Wealth management is a significant area of business in the Swiss financial sector, providing a full range of financial services for private individuals and their wealth. Banks in Switzerland managed a total of CHF 3.9 tn in private assets in 2021, around 61% of which came from foreign-domiciled customers. Wealth management is thus one of Switzerland’s biggest export industries.
Cross-border wealth management: Switzerland’s lead under threat
Switzerland is the leading centre of cross-border wealth management worldwide, outstripping its two closest rivals (Singapore and Hong Kong) with foreign private assets of around CHF 2.4 tn and a global market share of around 22%. Besides its uniquely broad range of high-quality services, high level of experience and stable political environment, it has also benefited considerably from its geographical and cultural proximity to what used to be the fastest-growing markets. The continuing economic difficulties facing wealth management in Western Europe, its biggest market, and far-reaching regulatory changes have caused Swiss wealth management to grow less strongly than rival centres, especially those in Asia, over the past few years. On top of this, restrictions on access to key foreign markets for Swiss banks make active customer relationship management much more difficult. Meanwhile, private wealth has shown the sharpest increases in the emerging markets of the Far East, Latin America, the Middle East and Eastern Europe. This is why Swiss banks have been increasingly seeking a presence on foreign soil for some time already. Customers – especially those in Asia – are also increasingly interested in receiving a combination of services from different locations. However, it is still the case that not all financial centres offer the requisite know-how and broad range of services. As a result, private customers continue to have their assets managed on a cross-border basis. Improving cross-border market access thus remains a prime concern for banks in Switzerland. However, this lead has decreased in recent years as the Asian centres have recorded much stronger growth in assets. Swiss banks are highly active in Asia with cross-border services and increasingly serve customers there directly from local bases. BCG forecasts that Hong Kong will overtake Switzerland to become the leading centre of cross-border wealth management in 2023 due to substantial volumes of assets flowing in from mainland China. Other European wealth management centres such as Luxembourg, the Channel Islands and the UK mainland are also likely to post slower growth, for similar reasons to Switzerland.
Revenues set to grow, margins stabilising
BCG estimates gross revenues for the entire industry in 2021 from foreign-domiciled customers at CHF 20.0 bn. The volume has grown by 1.1% a year since 2016, which is relatively small compared with the 3.3% growth in assets. Margins have thus been eroded. Return on assets is an indicator of how much gross revenue institutions make on each Swiss franc under management. The figure for cross-border business fell from 92.8 basis points to 83.4 between 2016 and 2021. According to BCG’s forecasts, the margin will fall further to 82.3 basis points by 2026. The decline should thus slow down. However, it forecasts overall revenues rising more strongly than in recent years at 2.2% a year up to 2026.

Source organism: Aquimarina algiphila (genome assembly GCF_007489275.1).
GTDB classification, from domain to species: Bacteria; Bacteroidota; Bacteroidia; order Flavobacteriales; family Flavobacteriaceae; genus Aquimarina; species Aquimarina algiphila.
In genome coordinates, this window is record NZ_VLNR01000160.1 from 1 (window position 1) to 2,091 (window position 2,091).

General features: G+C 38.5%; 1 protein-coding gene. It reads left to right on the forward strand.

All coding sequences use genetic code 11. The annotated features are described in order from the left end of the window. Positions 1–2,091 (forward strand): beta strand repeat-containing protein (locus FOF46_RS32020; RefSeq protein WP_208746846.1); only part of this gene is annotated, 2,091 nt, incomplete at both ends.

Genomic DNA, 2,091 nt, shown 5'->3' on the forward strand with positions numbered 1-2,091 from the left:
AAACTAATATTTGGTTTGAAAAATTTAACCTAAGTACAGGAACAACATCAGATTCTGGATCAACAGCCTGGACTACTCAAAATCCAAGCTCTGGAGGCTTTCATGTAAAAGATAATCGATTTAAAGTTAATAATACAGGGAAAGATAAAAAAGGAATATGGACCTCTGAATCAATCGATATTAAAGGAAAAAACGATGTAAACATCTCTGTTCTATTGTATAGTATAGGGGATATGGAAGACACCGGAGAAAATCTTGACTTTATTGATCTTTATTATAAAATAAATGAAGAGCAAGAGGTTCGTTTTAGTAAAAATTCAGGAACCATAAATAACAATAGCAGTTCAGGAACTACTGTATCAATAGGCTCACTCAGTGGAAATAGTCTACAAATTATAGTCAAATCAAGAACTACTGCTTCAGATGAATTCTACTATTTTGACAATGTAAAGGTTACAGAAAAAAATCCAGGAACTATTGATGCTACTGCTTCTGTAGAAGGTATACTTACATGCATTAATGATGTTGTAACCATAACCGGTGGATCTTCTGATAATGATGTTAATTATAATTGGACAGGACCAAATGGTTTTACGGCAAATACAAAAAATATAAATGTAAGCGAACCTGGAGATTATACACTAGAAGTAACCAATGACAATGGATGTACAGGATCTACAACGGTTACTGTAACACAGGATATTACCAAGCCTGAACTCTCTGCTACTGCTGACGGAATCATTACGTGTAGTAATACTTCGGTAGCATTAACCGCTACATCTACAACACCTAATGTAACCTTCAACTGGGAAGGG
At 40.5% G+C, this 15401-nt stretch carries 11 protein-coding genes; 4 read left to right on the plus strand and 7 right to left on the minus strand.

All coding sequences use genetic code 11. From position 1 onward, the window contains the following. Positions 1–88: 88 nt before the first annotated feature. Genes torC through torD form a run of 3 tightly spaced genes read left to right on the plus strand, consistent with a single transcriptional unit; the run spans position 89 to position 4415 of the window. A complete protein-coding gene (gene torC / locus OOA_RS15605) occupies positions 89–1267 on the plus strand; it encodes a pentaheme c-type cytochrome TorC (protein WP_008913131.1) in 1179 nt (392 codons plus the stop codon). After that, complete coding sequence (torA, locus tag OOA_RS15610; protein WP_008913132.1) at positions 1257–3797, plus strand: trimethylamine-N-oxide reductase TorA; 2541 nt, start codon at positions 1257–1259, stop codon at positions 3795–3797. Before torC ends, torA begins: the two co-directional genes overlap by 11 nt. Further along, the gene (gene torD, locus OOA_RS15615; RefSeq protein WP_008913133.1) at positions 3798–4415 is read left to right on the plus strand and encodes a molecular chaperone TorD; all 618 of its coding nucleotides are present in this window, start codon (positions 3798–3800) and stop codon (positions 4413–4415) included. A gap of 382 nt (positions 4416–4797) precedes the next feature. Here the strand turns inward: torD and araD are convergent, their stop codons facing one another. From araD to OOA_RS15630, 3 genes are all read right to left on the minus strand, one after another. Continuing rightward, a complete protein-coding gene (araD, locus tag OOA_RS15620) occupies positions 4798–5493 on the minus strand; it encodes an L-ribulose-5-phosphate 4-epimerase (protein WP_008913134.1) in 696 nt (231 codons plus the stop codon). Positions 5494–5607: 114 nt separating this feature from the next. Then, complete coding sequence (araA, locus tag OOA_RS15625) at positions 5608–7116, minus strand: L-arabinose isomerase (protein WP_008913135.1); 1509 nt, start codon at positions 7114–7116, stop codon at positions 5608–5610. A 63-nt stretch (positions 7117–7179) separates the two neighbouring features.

Switzerland: best-diversified wealth management centre
With a 41% share of assets, Western Europe is Switzerland’s biggest market for cross-border wealth management, followed by the Middle East, Latin America and Asia, each of which has a significant share. Geographical proximity plays a key role in this business, as shown by the fact that assets in the global financial centres come largely from their surrounding regions. Compared with other financial centres, Switzerland is much more diversified with regard to the origin of assets under management. Six regions of the world each account for over 5% of the total, with no single region making up more than 41%. As shown above, other financial centres display a significantly higher level of concentration in this regard. Switzerland’s pronounced diversification brings with it both advantages and disadvantages. For example, the financial centre is less sensitive to economic trends in specific regions than its rivals. Its size and global presence bolster its image and add weight to its claim to offer outstanding quality of service for customers from all over the world. However, dealing with customers domiciled in a variety of places means that efforts to improve market access must be spread across a large number of countries. Institutions must also comply with regulations in different jurisdictions, which results in fixed costs for each country. Nevertheless, the Swiss financial centre’s large volume of assets under management per region is likely to generate economies of scale for the individual domicile countries. Overall, therefore, the high level of diversification offers considerable advantages for the business success of banks in Switzerland.
Private financial assets growing more strongly than real assets
In addition to financial assets, which are largely managed by banks, people in Switzerland also own real assets in the form of real estate, valuables and other goods. Financial assets totalled CHF 3,182 bn in 2021, ahead of real assets with a total of CHF 2,600 bn. BCG forecasts that financial assets will grow more strongly than real assets and liabilities going forward. With nominal growth predicted to be 2.6% a year, overall net assets are likely to grow more strongly than Swiss GDP has over the past ten years (1.2% a year on average in nominal terms).